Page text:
Mongolia’s Naadam Festival – 2017

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June 20, 2017
Local Mongolian men enjoying using the camera of one of our guests at the local Naadam Festival in Kharkhorin, central Mongolia
Mongolia Through A Lens
July 28, 2017
Archery at Mongolia's Naadam Festival
If you’re reading about Mongolia then you have probably heard of Naadam. What surprises me is that people just see Naadam as the Three Manly Games. Naad means games and yes, Naadam highlights the ‘three manly games’ of wrestling,  archery and horse racing.  But, Naadam is so much more than wrestlers, horse racing and archery.



Naadam is a national celebration for Mongolians.  It is also a favoured public holiday, one of Mongolia’s top sporting events, a celebration of culture and tradition and pride, and a vibrant festival. It is a celebration of first-class sportsmanship, ordinary people taking pride in their country  and century’s old tradition melded together.  It is also a time when Mongolians celebrate who they are, how proud they are to be Mongolian, their heritage and the qualities that produced the warrior nation of Genghis Khan. 





Countrywide Naadam



This national event is held in Ulaanbaatar on July 11th and 12th (with horse racing taking place in the week leading up to the event). The dates are the anniversary of the 1921 Revolution led by the Mongolian revolutionary Sukhbaatar that brought independence from the Qing Dynasty.  


Then, each aimag (province) also holds its own Naadam with each aimag deciding on their own festival dates. Often, the dates of these provincial celebrations are announced roughly one month in advance only.   Each province is split into districts and so most of the districts will also hold a Naadam. Naadam celebrations are also held by small communties – as an example, herders coming together to honour the community ovoo (sacred stone shrine). Naadam is a holiday and a celebration and so most communities decide an auspicious day from the Mongolian Lunar Calendar. These smaller community events are typically only advertised by word of mouth within the local community.

Opening Ceremony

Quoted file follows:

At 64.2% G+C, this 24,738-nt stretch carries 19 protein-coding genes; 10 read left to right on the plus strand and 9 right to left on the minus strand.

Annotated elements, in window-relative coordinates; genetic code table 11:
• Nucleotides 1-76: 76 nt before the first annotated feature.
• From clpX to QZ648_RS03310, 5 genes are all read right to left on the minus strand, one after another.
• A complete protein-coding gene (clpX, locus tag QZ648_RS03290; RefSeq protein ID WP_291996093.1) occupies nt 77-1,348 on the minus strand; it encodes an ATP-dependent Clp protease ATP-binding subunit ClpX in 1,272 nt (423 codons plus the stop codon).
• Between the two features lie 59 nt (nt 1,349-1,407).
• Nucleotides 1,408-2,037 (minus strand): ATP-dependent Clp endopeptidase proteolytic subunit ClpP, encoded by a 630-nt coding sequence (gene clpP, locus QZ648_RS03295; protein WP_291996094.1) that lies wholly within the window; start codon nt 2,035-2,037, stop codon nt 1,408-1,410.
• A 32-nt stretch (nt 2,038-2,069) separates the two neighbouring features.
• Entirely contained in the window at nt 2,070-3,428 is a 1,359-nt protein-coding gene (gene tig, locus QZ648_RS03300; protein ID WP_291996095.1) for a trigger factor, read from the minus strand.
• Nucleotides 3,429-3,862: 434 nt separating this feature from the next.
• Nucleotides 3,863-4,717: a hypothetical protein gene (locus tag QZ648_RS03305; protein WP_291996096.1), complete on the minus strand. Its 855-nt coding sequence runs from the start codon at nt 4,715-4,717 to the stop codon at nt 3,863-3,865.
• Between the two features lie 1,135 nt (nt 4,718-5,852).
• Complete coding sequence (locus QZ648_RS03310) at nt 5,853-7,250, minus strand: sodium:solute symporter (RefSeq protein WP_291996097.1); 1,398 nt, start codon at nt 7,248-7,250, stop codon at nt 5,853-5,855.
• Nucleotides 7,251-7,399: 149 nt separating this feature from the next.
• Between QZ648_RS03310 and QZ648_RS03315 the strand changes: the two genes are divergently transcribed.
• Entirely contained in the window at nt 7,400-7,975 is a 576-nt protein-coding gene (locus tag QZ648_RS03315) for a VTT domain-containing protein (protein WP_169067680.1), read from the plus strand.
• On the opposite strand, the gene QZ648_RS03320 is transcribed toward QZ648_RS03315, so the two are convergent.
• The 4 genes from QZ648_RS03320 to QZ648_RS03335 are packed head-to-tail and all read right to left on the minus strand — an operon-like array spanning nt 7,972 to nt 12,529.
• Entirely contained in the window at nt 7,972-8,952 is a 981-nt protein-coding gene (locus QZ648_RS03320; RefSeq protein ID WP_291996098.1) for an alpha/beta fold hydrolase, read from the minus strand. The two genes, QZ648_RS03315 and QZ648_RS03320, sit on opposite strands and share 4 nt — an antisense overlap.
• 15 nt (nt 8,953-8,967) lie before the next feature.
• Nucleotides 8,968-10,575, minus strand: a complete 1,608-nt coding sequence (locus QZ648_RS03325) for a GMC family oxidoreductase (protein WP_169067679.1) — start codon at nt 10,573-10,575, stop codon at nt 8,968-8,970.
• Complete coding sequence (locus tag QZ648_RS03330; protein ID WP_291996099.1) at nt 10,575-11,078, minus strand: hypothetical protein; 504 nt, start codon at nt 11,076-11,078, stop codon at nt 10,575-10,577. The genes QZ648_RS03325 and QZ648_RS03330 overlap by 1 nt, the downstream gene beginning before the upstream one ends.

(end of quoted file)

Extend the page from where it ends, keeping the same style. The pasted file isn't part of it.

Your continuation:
It’s not just the National Ulaanbaatar Naadam that holds an opening ceremony – no matter the size, each Naadam will have an ‘opening’ of some kind. 

For the Ulaanbaatar Naadam, did you know that each year the Opening Ceremony is designed by a leading Mongolian artist? Based on a different theme?  In 2017, N. Naranbaatar was the artistic creator – the Executive Director of the State Academic Theatre of Drama and State Laureate.



The Three Manly Sports

Well. There’s four.

Horse racing, wrestling, archery and also shagain kharvaa – ankle bone shooting. 


At the 2017 national event the wrestling was won by Ts.Sodnomdorj – who previously had only achieved success at the 6th round (Hawk). It was a good year for new titles – with one Lion, Garuda, two Elephants, two hawks and six falcons being born. No. It’s not  a zoo. These are the titles given to the winners of round 5 upwards. And remember that 512 wrestlers compete so getting to round 6 or 7 is a huge achievement.

Even the Olympic gold medalist N.Tuvshinbayar took part – earning an Elephant of State title. 

The President Takes Part

Here’s part of the Naadam opening speech made by Mongolia’s President (Fifth President of Mongolia – Kh.Battulga) this year:

‘Everywhere around the world, our people are raising the fame of our beloved country, Mongolia. The banner of our independence is still standing strong. The hardworking Mongolia has won and is striving for development … Naadam celebration is a significant cultural heritage that is spreading the name of our country in the world. In the sweet times of summer, our tradition of statehood, wonder of cultural history and pleasure of our people National Naadam celebration has now started. In the days of laughter and hardship of our proud people with great history and culture, let their hearts be at ease, horses be quick and bows be accurate … Happy Naadam. Let our sovereign state be flourished. And let my people be at peace.’



If you read anywhere about Naadam being too touristy, ignore it. Naadam will be so much more than you will probably expect it to be.  The most important thing to remember is to experience Naadam from a Mongolian perspective. Apart from the stadium events, it’s free for all members of the public and it draws a large number of Mongolian families – there are  far more Mongolian spectators than foreigners- creating a vibrant holiday atmosphere. 


If you’re interested in experiencing Mongolia’s Naadam or one of the other annual festivals, why not have  quick look at the Mongolia Festivals page on my EL website. I’m always happy to answer questions so do get in touch. 

For now, Saikhan Naadaarai!



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